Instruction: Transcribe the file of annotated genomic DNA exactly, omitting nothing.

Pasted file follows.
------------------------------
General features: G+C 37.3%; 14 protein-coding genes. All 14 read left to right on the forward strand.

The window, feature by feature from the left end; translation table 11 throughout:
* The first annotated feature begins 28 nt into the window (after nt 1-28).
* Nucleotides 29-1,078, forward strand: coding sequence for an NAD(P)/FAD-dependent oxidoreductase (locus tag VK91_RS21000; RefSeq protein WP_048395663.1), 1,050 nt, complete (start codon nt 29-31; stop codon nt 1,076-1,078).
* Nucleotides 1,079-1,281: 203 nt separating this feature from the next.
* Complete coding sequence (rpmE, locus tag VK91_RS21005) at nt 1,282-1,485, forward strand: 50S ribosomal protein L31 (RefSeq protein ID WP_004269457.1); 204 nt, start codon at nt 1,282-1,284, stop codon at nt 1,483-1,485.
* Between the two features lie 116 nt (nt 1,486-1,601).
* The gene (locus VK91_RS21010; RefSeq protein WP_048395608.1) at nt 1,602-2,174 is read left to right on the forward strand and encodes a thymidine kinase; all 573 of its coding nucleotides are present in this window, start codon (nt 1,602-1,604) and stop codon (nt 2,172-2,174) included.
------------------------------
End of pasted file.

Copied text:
General features: G+C 37.3%; 14 protein-coding genes. All 14 read left to right on the forward strand.

The window, feature by feature from the left end; translation table 11 throughout:
* The first annotated feature begins 28 nt into the window (after nt 1-28).
* Nucleotides 29-1,078, forward strand: coding sequence for an NAD(P)/FAD-dependent oxidoreductase (locus tag VK91_RS21000; RefSeq protein WP_048395663.1), 1,050 nt, complete (start codon nt 29-31; stop codon nt 1,076-1,078).
* Nucleotides 1,079-1,281: 203 nt separating this feature from the next.
* Complete coding sequence (rpmE, locus tag VK91_RS21005) at nt 1,282-1,485, forward strand: 50S ribosomal protein L31 (RefSeq protein ID WP_004269457.1); 204 nt, start codon at nt 1,282-1,284, stop codon at nt 1,483-1,485.
* Between the two features lie 116 nt (nt 1,486-1,601).
* The gene (locus VK91_RS21010; RefSeq protein WP_048395608.1) at nt 1,602-2,174 is read left to right on the forward strand and encodes a thymidine kinase; all 573 of its coding nucleotides are present in this window, start codon (nt 1,602-1,604) and stop codon (nt 2,172-2,174) included.